In The We Generation, Michael Unger talks of parents who look at their children with utter frustration. Deep inside, they feel their kids are egotistical — turned in on themselves — unless they are outside their home standing on a street corner with their gang. Parents notice they often dress in odd ways, but not identically. They see that the more atypical a hairstyle or mode of dress is, the greater the admiration within their peer group, and this frustrates parents even more. Why are they so me, me, me?
What many parents don’t recognize is that they themselves are the very cause of their alienated children. They do not model a WE attitude with their kids. Parents are often so busy with their careers, their social network, the intricacies of their personal lives, that they assume their offspring will grow into mature adults just because they should — after all, their children live in a nice home, have few material needs if any, and attend good schools.
But having few material wants does not replace the want for genuine interaction within a family where both children and parents show compassion for each other’s welfare. Children are adaptable. When they feel their thoughts and feelings are not important; their “past, present, and future,” is of little consequence; their achievements, however small, are not recognized; they will gang together where all those things do count. It is often in a gang setting that the we, we, we, discussed in The We Generation is confirmed.
Unger stresses that “Compassion, connection, responsibility, citizenship” are part of the security cycle which must begin at home. Security to a child means she feels parents are genuinely concerned for her welfare. If a mother enters a room too preoccupied to notice her daughter’s raised hands indicating “Hold me,” at her own level, that tiny tot doubts her mother’s feelings for her. In her own infant way, she experiences no “touch” connection. There is no smiling face or warm huggie to greet her.
The We Generation explains how teens feel this security, or lack of it, in a different way. A father walks through the dining area. His teen son is gluing together a wooden model airplane. He waits for words of praise. Pop takes his golf clubs and leaves — maybe says a short “Nice job, son.” This dad has missed a grand opportunity.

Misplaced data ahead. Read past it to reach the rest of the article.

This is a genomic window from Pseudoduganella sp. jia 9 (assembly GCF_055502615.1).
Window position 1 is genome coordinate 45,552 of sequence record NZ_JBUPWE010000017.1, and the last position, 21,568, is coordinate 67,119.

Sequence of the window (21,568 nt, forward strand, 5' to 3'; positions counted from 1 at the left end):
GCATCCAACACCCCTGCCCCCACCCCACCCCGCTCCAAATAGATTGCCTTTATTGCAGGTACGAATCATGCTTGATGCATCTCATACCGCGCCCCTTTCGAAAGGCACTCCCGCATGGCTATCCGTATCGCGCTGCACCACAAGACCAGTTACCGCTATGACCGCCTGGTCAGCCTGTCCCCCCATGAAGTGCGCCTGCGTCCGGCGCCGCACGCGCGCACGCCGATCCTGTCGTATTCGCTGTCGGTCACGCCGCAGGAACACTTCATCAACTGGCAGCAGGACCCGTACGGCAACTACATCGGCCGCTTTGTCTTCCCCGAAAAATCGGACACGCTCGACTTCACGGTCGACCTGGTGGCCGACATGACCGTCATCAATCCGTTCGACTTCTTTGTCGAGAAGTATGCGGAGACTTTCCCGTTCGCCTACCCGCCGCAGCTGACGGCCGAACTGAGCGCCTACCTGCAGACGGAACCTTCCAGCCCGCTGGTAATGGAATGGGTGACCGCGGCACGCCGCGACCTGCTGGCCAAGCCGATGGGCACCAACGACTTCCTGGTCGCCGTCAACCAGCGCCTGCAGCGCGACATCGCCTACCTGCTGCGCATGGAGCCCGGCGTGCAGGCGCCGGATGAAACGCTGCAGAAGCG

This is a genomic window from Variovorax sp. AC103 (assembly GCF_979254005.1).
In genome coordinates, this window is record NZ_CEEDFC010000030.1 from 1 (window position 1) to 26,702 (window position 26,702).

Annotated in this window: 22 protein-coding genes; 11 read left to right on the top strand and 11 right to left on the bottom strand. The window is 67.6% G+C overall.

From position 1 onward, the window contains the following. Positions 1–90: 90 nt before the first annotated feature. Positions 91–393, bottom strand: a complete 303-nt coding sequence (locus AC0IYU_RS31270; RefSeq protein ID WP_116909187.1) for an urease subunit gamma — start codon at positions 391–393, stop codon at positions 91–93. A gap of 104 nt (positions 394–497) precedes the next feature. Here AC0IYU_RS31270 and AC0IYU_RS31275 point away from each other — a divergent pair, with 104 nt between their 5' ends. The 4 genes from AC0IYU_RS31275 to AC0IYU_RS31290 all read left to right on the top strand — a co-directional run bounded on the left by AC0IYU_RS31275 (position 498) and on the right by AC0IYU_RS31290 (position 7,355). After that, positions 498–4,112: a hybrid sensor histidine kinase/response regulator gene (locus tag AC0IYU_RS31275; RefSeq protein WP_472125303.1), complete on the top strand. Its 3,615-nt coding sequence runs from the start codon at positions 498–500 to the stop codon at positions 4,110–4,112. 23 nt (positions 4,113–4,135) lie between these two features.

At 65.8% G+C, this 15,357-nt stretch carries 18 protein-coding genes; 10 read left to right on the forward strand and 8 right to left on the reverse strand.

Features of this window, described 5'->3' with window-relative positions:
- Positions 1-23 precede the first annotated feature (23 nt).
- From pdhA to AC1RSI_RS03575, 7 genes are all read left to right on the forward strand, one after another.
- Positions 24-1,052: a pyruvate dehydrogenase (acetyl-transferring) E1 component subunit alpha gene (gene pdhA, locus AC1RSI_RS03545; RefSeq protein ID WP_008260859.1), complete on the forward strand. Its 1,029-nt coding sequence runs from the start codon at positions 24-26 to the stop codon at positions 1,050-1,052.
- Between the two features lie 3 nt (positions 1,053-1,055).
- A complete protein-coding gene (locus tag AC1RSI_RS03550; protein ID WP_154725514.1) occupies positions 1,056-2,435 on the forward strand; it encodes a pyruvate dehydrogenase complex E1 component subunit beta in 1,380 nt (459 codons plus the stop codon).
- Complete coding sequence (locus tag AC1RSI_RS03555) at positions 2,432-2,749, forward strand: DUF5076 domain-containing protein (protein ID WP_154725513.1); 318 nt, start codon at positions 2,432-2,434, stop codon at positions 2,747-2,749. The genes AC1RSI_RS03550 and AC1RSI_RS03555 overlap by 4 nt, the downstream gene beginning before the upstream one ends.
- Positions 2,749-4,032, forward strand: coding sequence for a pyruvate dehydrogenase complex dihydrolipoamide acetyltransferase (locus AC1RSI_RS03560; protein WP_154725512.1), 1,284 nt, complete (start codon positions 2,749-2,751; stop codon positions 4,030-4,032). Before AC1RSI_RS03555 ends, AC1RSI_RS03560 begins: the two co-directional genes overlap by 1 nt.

He could have walked to the table, sat down, and watched his son. He might have asked to hold the model. Then, without criticizing his son’s attempts, this father could have offered sincere praise while placing his hand on his son’s shoulder. He might even ask, “When I get home this evening, will you let me help paint it?” Or, “Let’s go out tomorrow and get an engine for that thing.” This son is secure knowing he is cared about, and loved, and touched.
Kids mirror what they see adults doing. If a teen daughter consistently sees her father speeding, how can he hold her responsible for back-talk when she speeds, or when she comes home with speeding tickets. What’s more, if he blows his top because of the cost of the ticket, not because she was speeding, he is only reinforcing irresponsibility and poor citizenship.
In short, The We Generation is a good read for both parents and children. By using some of the book’s countless techniques for reconnecting with their offspring, children will recognize parental attempts to converting a me, me, me, attitude to a WE family affirmation. When both parents and teens read the book, teens can begin to understand that their folks are not old fogies at heart. At least now, they are trying to change their own attitudes which drove their kids to seek love and security away from home.
I would recommend this book to adults raising small children so they can immediately start to build security into their family interactions. I would hope parents of older teens would purchase several copies so all can read The We Generation at the same time and discuss it. As the book says, “Parents count more than ever.” Let’s re-create our children.